Andrew I. Bart in COVID-19 on January 19, 2021
The latest guidance. As COVID-19 vaccines start to become available to the general public, can employers now order mandatory vaccinations of their employees? The answer is not simple. Cooperatives and condominiums should be aware of the Equal Employment Opportunity Commission (EEOC) guidance issued last month on this topic. Whether an employer chooses to enact a mandatory vaccination policy or merely encourages its employees to get inoculated, many complex legal and personnel issues will arise.
Is there a direct threat? The EEOC guidance states that an employer can require mandatory workplace vaccination only if a worker poses a “direct threat” to the health or safety of others without being immunized. A “direct threat” exists depending on the duration of the risk, the severity of the potential harm, the likelihood of harm, and the imminence of the harm. If there is no “reasonable accommodation” that can be made for an un-immunized employee to perform his duties without the potential to spread the virus, boards can require vaccination.
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A doorman, whose duties include constant interaction with building residents, might fit into this category. A “reasonable accommodation” for a doorman may be mandatory wearing of personal protective equipment, along with social distancing and the installation of plastic barriers and shields. A board might also consider changing shift schedules to accommodate this individual. If an employee can perform his or her duties remotely, that is also considered a “reasonable accommodation.” A property manager, for example, might be able to work from home.
Special cases. There is currently no state or city law, guidance or regulation that would prevent an employer from requiring its employees to take a vaccine. But any mandatory vaccination must comply with all federal, state and local laws and, accordingly, must provide a “reasonable accommodation” based on an employee’s disabilities or religious beliefs – unless the accommodation poses an undue hardship to operations. Employers must also avoid implementing any vaccination policies that might be considered discriminatory on the basis of an employee’s race, national origin, sexual orientation or any other protected category. All employers should tread carefully in this area. If an employee is an anti-vaxxer as a matter of opinion, no reasonable accommodation needs to be provided. But an employee who is a devout Christian with sincerely held beliefs about vaccines would have to be accommodated.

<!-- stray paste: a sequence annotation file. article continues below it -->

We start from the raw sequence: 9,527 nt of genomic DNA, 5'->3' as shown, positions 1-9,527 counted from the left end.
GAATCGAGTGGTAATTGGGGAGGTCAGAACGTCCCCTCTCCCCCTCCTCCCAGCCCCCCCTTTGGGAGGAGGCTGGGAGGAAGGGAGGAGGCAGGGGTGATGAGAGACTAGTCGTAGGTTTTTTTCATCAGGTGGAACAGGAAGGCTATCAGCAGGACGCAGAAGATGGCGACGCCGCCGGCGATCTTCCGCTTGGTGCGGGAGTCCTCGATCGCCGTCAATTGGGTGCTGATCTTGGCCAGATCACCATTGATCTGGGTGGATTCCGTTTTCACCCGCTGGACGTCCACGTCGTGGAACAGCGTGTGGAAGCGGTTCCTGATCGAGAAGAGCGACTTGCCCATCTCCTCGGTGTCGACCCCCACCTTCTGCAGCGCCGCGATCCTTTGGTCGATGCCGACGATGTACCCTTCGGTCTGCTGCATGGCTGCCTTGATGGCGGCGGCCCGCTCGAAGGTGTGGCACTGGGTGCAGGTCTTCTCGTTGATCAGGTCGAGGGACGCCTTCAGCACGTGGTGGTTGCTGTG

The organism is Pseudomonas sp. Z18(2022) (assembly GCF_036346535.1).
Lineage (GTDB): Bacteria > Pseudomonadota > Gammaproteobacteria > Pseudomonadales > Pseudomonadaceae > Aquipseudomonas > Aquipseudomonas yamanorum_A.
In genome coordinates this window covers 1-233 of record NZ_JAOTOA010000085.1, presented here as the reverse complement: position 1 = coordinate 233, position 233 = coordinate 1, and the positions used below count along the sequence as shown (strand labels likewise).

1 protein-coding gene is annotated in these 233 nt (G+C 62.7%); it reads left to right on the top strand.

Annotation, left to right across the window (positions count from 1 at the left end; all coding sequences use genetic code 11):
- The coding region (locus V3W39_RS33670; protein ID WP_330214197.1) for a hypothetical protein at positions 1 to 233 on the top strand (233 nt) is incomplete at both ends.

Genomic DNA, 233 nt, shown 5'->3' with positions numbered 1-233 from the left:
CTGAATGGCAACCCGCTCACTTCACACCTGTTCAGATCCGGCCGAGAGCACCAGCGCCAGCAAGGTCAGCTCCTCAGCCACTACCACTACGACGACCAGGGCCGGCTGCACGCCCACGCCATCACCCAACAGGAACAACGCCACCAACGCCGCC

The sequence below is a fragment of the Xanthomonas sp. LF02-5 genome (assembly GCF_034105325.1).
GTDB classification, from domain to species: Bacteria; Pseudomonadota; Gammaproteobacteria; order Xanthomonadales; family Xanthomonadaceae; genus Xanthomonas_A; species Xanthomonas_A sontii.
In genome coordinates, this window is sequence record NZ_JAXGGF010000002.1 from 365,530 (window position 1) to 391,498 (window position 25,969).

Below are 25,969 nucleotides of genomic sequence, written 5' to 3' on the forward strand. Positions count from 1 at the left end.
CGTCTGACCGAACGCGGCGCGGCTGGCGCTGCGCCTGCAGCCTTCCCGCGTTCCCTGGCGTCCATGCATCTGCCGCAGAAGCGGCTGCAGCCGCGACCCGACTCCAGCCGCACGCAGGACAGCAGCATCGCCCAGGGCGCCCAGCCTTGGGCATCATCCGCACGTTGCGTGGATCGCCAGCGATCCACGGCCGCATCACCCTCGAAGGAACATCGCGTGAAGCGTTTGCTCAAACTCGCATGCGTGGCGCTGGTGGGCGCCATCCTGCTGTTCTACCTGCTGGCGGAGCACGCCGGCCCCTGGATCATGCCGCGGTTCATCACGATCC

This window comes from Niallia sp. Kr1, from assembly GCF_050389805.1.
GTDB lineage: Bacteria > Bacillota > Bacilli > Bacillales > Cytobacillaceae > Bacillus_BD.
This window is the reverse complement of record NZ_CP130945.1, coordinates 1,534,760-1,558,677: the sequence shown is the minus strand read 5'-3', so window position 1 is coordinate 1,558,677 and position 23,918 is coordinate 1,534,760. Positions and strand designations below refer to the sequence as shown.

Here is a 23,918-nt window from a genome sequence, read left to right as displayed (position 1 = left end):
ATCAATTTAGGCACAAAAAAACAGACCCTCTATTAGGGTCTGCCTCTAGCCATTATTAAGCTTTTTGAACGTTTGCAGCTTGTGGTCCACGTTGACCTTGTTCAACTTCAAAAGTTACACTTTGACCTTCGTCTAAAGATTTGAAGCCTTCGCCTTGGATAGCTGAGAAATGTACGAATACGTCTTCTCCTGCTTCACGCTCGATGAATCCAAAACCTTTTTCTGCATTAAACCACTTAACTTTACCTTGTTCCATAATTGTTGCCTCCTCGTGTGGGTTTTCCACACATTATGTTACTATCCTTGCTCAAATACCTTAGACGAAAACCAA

Try the carrot, not the stick. Given that COVID-19 vaccines may not be readily available until the spring – and the fact that some people are concerned about the safety of the vaccines – is mandating vaccination worth it? The better option might be a campaign to encourage workers to get inoculated. This could include offering a vaccination education program, providing incentives to employees who get vaccinated and providing them with paid time off to get inoculated. Boards should consult an attorney before enacting a mandatory vaccination policy or an encouragement campaign.
Andrew I. Bart is an attorney at Borah, Goldstein, Altschuler, Nahins & Goidel. He specializes in real estate litigation and employment law.
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